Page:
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Which of the following additional rules apply if you are installing an amateur station antenna at a site at or near a public use airport?
You may have to notify the Federal Aviation Administration and register it with the FCC as required by Part 17 of the FCC rules
• You must submit engineering drawings to the FAA
• You must file an Environmental Impact Statement with the EPA before construction begins
• You must obtain a construction permit from the airport zoning authority

This is an overlapping jurisdiction question. The FAA regulates Airspace that might endanger aircraft so their regulations need to be consulted and it will then need to registered with the FCC as required by part 17.

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To what type of regulations does PRB-1 apply?
• Homeowners associations
• FAA tower height limits
State and local zoning
• Use of wireless devices in vehicles

State and local zoning. While there have been attempts to apply it to HOA and other situations, these attempts have not yet succeeded.

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What limitations may the FCC place on an amateur station if its signal causes interference to domestic broadcast reception, assuming that the receivers involved are of good engineering design?
• The amateur station must cease operation
• The amateur station must cease operation on all frequencies below 30 MHz
• The amateur station must cease operation on all frequencies above 30 MHz
The amateur station must avoid transmitting during certain hours on frequencies that cause the interference

The FCC may impose limited quiet periods on the amateur station on those frequencies involved. Conversely the amateur station must be operating properly without violating any rules especially regarding spurious emissions.

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Which amateur stations may be operated under RACES rules?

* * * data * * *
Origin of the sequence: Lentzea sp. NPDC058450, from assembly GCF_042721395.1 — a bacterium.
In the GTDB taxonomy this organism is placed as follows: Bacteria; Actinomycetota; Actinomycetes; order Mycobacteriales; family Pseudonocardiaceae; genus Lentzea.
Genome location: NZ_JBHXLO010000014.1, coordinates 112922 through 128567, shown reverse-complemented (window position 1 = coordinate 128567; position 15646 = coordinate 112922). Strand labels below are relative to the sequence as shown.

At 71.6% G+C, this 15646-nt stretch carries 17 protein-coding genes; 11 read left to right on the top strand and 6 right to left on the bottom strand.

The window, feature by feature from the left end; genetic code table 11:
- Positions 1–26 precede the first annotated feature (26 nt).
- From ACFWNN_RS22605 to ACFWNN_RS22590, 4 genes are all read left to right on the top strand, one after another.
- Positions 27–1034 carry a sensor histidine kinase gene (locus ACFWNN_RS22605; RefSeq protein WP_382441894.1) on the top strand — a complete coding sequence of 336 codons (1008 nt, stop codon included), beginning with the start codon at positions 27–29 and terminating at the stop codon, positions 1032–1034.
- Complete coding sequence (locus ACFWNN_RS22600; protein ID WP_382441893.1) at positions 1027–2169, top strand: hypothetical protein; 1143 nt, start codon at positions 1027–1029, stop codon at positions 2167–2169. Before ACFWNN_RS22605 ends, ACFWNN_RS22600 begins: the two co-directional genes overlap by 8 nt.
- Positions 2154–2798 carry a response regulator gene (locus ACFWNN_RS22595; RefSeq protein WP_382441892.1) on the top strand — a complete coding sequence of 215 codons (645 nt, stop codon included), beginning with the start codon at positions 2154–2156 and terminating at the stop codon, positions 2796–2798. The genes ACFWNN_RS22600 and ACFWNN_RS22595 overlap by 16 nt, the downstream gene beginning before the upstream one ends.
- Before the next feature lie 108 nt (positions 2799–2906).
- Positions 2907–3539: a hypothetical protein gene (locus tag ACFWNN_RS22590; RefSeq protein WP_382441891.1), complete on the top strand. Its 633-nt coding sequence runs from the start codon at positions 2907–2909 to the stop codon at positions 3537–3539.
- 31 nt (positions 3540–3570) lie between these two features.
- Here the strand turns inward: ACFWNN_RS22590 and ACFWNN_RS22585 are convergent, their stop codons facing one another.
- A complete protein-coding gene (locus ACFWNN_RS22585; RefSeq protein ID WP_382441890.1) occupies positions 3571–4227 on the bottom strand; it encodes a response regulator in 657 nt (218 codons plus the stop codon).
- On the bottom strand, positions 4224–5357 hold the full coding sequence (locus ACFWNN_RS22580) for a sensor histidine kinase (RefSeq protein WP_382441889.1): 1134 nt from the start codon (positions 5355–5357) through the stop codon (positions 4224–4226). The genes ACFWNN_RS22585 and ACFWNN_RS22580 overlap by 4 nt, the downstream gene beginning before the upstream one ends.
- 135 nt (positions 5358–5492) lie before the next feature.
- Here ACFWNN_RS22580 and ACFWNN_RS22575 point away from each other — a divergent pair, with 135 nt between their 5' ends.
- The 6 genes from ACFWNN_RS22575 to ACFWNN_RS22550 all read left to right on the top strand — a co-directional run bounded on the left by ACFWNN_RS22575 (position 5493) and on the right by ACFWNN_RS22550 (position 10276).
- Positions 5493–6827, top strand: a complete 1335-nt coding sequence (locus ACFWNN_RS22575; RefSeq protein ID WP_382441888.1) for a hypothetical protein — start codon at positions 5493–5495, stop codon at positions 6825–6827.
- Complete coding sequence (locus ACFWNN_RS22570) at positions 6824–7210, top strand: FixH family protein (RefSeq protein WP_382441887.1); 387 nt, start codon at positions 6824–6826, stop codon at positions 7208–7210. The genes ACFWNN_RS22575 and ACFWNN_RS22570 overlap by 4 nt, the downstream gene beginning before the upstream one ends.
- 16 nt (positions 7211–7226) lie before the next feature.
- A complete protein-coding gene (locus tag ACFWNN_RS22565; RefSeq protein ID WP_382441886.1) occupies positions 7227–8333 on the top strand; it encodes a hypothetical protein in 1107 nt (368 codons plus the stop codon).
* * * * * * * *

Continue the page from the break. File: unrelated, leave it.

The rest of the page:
• Only those club stations licensed to Amateur Extra Class operators
• Any FCC-licensed amateur station except a Technician Class
Any FCC-licensed amateur station certified by the responsible civil defense organization for the area served
• Any FCC-licensed amateur station participating in the Military Auxiliary Radio System (MARS)

You must first register with the local civil defense organization and then at that point you can register your amateur radio station with RACES. Each operator must follow the operator privileges granted by the license.

§ 97.407 Radio amateur civil emergency service.

(a) No station may transmit in RACES unless it is an FCC-licensed primary, club, or military recreation station and it is certified by a civil defense organization as registered with that organization, or it is an FCC-licensed RACES station. No person may be the control operator of a RACES station, or may be the control operator of an amateur station transmitting in RACES unless that person holds a FCC issued amateur operator license and is certified by a civil defense organization as enrolled in that organization.

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What frequencies are authorized to an amateur station operating under RACES rules?
All amateur service frequencies authorized to the control operator
• Specific segments in the amateur service MF, HF, VHF and UHF bands
• Specific local government channels
• Military Auxiliary Radio System (MARS) channels

The frequencies that may be used are determined by the control operator's license. Normally RACES stations will communicate with other RACES stations but other stations may be authorized by a responsible civil defense authority.

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What does PRB-1 require of regulations affecting amateur radio?
• No limitations may be placed on antenna size or placement
• Amateur radio operations must be permitted in any private residence
• Use of wireless devices in a vehicle is exempt from regulation

PRB-1 is a legal document from the FCC that requires that local governments reasonably accommodate Amateur Radio installations.

According to the ARRL PRB-1 web page:

The FCC's PRB-1 document, an 11 page Amateur Radio Memorandum Opinion and Order, was released September 19, 1985. Even though it is from 1985, it is still valid today. The legal cite is 101 FCC 2d 952 (1985) and it can be found on the FCC Web page.

See the whole document on ARRL's web site here.

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What must the control operator of a repeater operating in the 70 cm band do if a radiolocation system experiences interference from that repeater?